The recent re-analysis of the earlier excavations at Aggersborg has highlighted some disturbing gaps in our knowledge of the site. It was judged that some of these problems could be solved by geophysical investigation. Aggersborg was considered to be a highly promising target for geophysical investigations for three reasons: first, the site formation – cut features filled with organic fill in chalk and chalk-rich glacial till or drift sand – was likely to give good contrast for magnetometry and GPR; second, the earlier excavations outline a clear interpretational frame for the survey, while leaving 80% of the site untouched; third, the earlier excavations also provide essential research questions, which could be investigated by the prospection.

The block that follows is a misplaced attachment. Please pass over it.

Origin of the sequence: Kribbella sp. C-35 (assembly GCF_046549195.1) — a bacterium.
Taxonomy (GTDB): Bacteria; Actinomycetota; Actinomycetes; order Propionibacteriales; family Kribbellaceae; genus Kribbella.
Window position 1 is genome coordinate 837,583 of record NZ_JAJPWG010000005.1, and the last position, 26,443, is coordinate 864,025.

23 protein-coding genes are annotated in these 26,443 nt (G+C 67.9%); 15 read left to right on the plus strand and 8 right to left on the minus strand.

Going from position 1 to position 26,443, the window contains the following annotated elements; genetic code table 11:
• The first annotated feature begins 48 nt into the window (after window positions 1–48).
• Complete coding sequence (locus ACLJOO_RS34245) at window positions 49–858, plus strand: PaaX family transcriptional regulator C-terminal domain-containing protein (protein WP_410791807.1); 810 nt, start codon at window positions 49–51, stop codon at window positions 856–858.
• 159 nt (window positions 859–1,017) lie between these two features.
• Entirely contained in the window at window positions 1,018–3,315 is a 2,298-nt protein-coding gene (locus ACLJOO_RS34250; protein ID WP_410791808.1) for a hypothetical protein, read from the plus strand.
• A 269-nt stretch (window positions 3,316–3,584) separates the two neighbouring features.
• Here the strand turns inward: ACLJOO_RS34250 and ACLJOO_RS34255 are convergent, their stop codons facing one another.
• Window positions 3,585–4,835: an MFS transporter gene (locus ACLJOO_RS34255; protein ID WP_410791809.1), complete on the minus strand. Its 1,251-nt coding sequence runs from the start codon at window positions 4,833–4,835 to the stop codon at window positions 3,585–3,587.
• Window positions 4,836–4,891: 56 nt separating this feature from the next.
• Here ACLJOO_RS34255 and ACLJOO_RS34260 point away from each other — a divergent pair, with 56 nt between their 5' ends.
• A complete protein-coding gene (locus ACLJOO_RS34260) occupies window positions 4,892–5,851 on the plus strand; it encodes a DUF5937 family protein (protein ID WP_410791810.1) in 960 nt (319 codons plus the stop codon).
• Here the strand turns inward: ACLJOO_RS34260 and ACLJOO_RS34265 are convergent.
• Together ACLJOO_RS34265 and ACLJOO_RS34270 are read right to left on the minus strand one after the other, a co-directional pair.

The general aims of the survey were to clarify the spatial structure of the archaeological site and to identify any further traces of structures pertaining to the fortress and settlement, including cut features, hearths and stone paving, as well as, potentially, levelling layers, cultural layers, areas with potential for waterlogged preservation, or possible evidence of a conflagration. The key question, however, concerned the concentration and extent of SFBs. Excavations in the eastern part of the site showed a dense concentration of these, while another cluster may be indicated by test trenches further to the west. Some field notes suggested that the fortress area might have had levelling layers, which were only recognised as such in a late phase of the excavations. In that case, it was possible that the concentration of SFBs continued under these layers into the apparently empty areas.